I’ve been on record even after his great game against the Cowboys two years ago that Brunell was not an NFL QB anymore. And most people agree after last year. But there are still a surprising number of people in the blogosphere who like Brunell. When the rumor came out that we might trade him to the Falcons, there were actually people advocating that he is too valuable to trade.
Anyway, I like Brunell. I think he’d make a great coach, but some fabulous data from Football Outsiders shows me that the man should never throw another ball in the NFL. Breaking down data from every ball thrown last year, the outsiders were able to record every over throw, every under throw, every tipped pass, etc. They broke those numbers down to show a lot of different things including accuracy and ability to get rid of the ball before a sack.
Before I lay into Mark, it should be pointed out that Brunell lead the entire NFL in a very interesting category. If you take the number of times Mark either threw away the ball or was sacked, Mark led the league in being sacked the fewest times by percentage. The positive way to spin this is that he used a superior pocket sense to avoid trouble.
But here’s the problem. 9.7% of the time Brunell dropped back to pass he was hit while he threw, the ball was tipped at the line, or he was forced to throw it away. This was the 7th worst in the NFL only better than such luminaries like Chris Simms, Aaron Brooks, David Carr, and J. P. losman. In other words, nearly 10% of the time Brunell dropped back to pass he didn’t even give his team a chance to move the ball forward. By all accounts Ben Roethlisberger had an off year and yet his percentage was 5.6 which was only good for 10th in the league.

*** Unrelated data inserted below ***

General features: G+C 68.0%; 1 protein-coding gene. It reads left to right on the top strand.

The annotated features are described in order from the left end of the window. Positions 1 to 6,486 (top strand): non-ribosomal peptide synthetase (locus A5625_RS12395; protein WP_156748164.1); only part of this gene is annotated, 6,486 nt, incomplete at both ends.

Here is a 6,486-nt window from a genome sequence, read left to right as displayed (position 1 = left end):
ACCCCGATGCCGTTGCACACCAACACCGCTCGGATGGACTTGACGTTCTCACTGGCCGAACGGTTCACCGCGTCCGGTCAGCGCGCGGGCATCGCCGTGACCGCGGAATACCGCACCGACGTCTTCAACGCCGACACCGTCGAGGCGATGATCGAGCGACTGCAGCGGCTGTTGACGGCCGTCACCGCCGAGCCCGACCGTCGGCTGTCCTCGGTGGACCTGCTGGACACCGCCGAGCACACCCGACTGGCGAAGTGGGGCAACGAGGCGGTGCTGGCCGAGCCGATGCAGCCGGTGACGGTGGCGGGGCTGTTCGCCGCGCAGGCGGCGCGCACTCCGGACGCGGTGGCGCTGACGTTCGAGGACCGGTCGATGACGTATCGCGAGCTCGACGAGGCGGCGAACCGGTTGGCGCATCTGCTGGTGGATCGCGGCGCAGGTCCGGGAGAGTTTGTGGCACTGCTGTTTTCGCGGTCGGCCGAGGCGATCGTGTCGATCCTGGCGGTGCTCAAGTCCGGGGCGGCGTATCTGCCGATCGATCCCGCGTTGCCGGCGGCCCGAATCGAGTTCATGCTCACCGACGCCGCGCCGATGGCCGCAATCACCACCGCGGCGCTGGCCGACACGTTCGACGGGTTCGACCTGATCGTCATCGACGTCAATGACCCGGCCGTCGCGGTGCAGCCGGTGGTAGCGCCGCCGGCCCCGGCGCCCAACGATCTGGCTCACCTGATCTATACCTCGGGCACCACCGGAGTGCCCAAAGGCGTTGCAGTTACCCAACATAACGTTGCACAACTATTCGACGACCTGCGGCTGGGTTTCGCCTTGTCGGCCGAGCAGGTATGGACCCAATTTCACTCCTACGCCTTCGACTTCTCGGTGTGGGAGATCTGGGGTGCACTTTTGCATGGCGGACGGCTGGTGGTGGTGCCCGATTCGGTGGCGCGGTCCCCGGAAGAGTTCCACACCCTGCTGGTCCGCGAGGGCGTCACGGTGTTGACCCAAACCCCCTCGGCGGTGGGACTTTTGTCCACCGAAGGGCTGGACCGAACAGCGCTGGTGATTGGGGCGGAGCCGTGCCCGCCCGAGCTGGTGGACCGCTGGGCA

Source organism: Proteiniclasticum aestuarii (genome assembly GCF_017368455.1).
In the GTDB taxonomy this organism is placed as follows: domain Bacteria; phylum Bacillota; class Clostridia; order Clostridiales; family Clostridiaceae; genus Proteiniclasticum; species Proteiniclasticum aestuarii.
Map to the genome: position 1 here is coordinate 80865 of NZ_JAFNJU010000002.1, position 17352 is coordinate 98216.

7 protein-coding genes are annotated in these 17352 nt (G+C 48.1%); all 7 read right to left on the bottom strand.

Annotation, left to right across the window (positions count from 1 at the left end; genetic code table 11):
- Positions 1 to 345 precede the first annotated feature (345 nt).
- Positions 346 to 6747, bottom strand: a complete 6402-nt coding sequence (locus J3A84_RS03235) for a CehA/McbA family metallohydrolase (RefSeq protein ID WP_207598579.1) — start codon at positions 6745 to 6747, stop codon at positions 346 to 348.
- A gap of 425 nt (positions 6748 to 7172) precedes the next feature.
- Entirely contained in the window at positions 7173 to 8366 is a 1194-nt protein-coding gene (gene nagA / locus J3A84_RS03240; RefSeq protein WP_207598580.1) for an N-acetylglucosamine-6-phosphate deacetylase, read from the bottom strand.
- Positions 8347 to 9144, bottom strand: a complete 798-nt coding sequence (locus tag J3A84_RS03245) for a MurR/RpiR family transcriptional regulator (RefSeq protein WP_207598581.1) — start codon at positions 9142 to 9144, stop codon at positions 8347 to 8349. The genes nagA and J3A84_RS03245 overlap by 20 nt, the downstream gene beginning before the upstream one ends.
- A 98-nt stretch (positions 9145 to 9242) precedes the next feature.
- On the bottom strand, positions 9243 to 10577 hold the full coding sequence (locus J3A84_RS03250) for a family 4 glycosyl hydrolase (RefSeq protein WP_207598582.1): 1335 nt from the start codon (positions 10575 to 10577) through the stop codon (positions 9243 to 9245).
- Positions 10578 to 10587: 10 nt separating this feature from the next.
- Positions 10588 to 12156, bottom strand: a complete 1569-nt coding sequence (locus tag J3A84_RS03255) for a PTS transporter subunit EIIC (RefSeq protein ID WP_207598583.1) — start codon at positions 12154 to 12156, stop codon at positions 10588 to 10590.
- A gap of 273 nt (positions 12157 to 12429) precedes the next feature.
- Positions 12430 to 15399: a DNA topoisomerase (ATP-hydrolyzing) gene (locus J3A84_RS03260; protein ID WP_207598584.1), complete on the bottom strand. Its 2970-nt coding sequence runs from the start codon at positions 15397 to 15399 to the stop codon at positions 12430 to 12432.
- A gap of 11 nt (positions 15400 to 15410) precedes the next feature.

Obviously the o-line has something to do with this. For instance, both Bucs QBs were in the bottom ten. But we have a very good line, and a way of seeing that it is not merely the line is to compare Drew Bledsoe and Tony Romo. The Cowboys started the same five guys at o-line all 16 games last year. Bledsoe was at 9.2% and Romo was at 4.4%. The article doesn’t give Campbell’s stat.
It does give one important Jason Campbell stat though. For those worried that the rookie will make more mistakes, Campbell was also in the top 10 of percentage of balls thrown away versus sacks. And the good news he was not in the bottom ten of being hit/balls tipped/thrown away. A good sign.
Some other random fun data. Tonoy Romo and Eli Manning were both in the top 5 of percentage of balls overthrown. Landry and Taylor should enjoy that. Interestingly, Manning also was in the top 10 of balls underthrown. That Manning accuracy skipped him apparently. He was second in the league in overall “bad passes.” Sadly Campbell was 3rd.
Campbell also had an usually large number of passes defensed. This is probably standard rookie “locking in” on a target. By all accounts, his accuracy has improved in the offseason (though that changes against a defense) and with more experience he won’t lock in as much. Just small improvements combined with continuing to avoid the sacks would make him very valuable.
Anyway, there’s a lot of fun stuff to look at. Enjoy.